The blog edition of my presentation at the Electronic Literature Organization’s ELO_AI Conference, Brown University, 5 June 2010
The process of writing and programming the first two full-scale interactive fiction pieces in the new system I have been developing, Curveship, has been a part of my poetic practice that I have found interesting and has also been a useful activity from several perspectives. Here I focus on the project Adventure in Style. I will also mention The Marble Index, a project that contrasts with Adventure in Style in an important way. These two pieces, still in progress, are initial explorations of the potential of Curveship and of the automation of narrative variation. My hope has been that these two games will serve as provocative interactive experiences, whether or not those who interact with them are interested in Curveship as a research project or as a development system. Of course, it will be very useful if they also serve as demonstrations of how Curveship works. I have, additionally, used these two projects to help me determine what additional development is critical before I release Curveship.
While Curveship has functioned as a research system for several years and has been previously discussed from the standpoints of computer science, artificial intelligence, and narrative theory, this is my first attempt to discuss the specific pieces of interactive fiction that were conceived as aesthetic projects, rather than primarily for research or demonstration purposes.
The system used to implement these pieces, Curveship, is an interactive fiction development system that provides a computational model of a physical world, as do existing state-of-the-art systems such as Inform and TADS. Curveship does something significant that other systems do not: It allows author/programmers to write programs that manipulate the telling of the story (the way actions are represented and items are described) as easily as the state of this simulated world can now be changed. It has been straightforward to simulate a character and to have that character move around and change the state of the world. In addition to this, Curveship provides for control over the narrator, who can speak as if present at the events or as if looking back on them; who can tell events out of order, creating flashbacks or narrating what happens by category; and who can focalize any character to relate the story from the perspective of that character’s knowledge and perceptions.
Curveship is a Python framework which will run on any computer that runs Python; I intend to release it under a free software license when it the core aspects of it are complete, well-tested, and well-documented. Rather than repeat what is already online about the system, I’ll just mention here that information about Curveship is available in several papers and in my 2007 dissertation. The best place to begin reading about the system is my blog, Post Position, where papers and my dissertation are linked. My blog posts use the same (simplified) terminology as does the code; these terms (such as “spin” to refer to the specification for narrating) are the current, official ones. Some of my earlier publications, although they represent many aspects of Curveship well, use out-of-date terms.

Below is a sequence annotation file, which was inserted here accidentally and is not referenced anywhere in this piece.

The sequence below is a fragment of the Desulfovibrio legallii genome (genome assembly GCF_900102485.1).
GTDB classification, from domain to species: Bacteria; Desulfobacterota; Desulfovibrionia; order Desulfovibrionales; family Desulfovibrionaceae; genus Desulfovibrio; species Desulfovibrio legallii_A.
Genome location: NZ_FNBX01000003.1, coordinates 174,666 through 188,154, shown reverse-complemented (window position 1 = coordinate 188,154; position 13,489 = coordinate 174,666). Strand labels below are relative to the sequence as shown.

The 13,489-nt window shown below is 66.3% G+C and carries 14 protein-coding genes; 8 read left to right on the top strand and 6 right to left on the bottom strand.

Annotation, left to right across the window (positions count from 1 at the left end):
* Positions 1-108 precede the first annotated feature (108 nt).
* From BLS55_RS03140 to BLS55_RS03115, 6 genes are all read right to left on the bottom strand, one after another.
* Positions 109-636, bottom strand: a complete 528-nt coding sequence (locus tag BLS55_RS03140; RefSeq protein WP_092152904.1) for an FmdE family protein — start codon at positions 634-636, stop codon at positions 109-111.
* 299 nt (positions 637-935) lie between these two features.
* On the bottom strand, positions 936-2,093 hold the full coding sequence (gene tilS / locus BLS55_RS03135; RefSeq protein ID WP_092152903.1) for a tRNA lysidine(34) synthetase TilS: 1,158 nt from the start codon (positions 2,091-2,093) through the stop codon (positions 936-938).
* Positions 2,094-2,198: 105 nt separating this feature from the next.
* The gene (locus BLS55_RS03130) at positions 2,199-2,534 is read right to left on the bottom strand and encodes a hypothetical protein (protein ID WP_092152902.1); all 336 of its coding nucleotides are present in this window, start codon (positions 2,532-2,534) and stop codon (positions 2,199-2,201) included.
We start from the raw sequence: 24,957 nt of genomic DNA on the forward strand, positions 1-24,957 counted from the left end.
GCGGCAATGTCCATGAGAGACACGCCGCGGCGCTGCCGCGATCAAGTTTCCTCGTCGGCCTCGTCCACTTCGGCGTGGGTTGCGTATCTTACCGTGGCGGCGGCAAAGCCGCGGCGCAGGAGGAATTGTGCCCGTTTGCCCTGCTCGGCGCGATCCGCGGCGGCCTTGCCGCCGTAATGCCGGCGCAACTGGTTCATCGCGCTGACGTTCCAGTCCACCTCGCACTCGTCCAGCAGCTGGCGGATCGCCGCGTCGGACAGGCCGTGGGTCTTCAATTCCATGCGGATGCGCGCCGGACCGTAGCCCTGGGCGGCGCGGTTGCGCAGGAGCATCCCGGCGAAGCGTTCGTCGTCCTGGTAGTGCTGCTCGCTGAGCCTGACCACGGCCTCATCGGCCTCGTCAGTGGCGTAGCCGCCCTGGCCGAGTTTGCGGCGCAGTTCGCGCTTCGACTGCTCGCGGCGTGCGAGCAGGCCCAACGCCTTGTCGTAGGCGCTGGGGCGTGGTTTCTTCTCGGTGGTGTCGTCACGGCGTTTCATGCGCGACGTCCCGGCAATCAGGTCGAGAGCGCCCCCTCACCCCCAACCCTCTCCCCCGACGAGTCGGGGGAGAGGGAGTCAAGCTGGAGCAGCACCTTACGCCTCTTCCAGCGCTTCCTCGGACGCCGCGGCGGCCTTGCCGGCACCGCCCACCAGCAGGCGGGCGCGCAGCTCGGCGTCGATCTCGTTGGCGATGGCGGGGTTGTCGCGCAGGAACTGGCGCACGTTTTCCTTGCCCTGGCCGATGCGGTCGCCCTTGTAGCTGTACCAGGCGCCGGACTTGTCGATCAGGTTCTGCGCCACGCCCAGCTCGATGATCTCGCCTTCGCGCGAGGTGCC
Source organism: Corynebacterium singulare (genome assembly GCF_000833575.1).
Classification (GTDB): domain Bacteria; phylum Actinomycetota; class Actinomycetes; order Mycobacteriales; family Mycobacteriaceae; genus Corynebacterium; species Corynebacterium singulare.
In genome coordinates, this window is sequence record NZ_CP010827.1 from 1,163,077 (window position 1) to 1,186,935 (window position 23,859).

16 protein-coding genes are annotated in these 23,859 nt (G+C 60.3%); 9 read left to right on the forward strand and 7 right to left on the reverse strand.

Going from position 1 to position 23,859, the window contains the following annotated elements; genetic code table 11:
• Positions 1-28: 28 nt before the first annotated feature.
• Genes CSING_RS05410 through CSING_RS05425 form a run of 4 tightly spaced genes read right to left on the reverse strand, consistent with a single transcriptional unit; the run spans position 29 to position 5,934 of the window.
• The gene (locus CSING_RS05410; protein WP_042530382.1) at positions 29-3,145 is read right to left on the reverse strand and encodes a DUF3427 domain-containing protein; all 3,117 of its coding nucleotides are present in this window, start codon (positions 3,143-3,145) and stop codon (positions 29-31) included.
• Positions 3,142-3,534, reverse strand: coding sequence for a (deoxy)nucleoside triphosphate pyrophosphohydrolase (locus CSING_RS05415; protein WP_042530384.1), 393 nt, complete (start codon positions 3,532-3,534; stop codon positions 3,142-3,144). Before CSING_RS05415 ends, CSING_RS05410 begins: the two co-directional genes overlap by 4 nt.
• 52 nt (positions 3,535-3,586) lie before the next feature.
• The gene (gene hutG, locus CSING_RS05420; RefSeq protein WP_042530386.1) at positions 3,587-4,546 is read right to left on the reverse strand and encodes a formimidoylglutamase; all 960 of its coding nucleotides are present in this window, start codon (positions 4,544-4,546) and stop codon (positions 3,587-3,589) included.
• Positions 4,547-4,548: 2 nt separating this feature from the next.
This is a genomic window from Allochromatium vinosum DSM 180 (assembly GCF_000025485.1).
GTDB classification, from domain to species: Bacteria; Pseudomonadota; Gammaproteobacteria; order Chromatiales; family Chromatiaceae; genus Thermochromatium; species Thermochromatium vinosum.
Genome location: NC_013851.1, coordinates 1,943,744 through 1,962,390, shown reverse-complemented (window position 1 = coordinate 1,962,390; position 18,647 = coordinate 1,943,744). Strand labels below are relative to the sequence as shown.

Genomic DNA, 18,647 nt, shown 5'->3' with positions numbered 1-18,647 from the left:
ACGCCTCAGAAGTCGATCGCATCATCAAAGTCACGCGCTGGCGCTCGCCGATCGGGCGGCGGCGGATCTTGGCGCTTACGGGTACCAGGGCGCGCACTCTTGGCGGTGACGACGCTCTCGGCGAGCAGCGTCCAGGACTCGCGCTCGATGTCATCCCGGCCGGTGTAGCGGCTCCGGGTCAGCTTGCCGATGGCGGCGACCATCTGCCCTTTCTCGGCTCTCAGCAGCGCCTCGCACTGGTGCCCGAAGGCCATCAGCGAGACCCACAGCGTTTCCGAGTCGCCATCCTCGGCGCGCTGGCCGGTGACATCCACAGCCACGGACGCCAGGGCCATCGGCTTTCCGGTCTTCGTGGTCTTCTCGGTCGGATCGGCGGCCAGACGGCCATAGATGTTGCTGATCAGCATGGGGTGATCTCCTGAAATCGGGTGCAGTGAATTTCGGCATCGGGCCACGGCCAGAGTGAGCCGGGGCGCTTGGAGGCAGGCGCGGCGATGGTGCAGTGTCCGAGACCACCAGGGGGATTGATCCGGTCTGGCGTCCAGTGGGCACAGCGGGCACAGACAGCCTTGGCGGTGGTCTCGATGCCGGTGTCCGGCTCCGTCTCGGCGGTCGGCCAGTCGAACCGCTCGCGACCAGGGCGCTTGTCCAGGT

The Marble Index
The Marble Index simulates the experiences of a woman who, strangely disjointed in time and reality, finds herself visiting ordinary moments in the late twentieth century; the narration accentuates this character’s disorientation and contributes to the literary effect of incidents. So far, only a few sketches of parts of The Marble Index have been done. In The Marble Index, the narrative style is controlled by the interactive fiction program. I am not very far along on this project, but I mention it because I anticipate that, just as the interactive fiction programs takes care of simulating the world in current IF, the program will usually take care of modifying the narrative style in a less direct way. The Marble Index will probably be more representative of how the narrating will be controlled in a “typical” Curveship piece.
Adventure in Style
Adventure in Style is in part a port of the first interactive fiction, the 1976 Adventure by Will Crowther and Don Woods – one which adds parametric variations in style that are inspired by Raymond Queneau’s Exercises in Style (Exercises de style, 1947). For several years, I have been beginning my presentations about Curveship by showing that the goal of the project is to combine Adventure and Exercises in Style, because the two pieces show what is essential and compelling about interactive fiction (simulating a storyworld with a text interface) and about narrative variation. Now, in working on a creative project which is supposed to be effective as a stand-alone piece, not only as a demo, I am trying to combine these two much more literally.
In Adventure in Style, the player can rather directly control the narrative style by commanding the player character to manipulate an in-game object. The critical object here is the lamp, which the adventurer almost always needs to be holding in the cave. A special case, in which the player chooses to use the standard style throughout an entire traversal, gives the player an experience much like that of running the original Adventure program. The fictional work of Adventure in Style is almost complete, with the cave laid out as in Adventure and many of the treasures and other objects implemented. Although the fiction file has not been fully tested, the map of and most of the puzzles in Adventure are in place. Several of the possible variations in style, but not all the ones that are planned, have been implemented as well.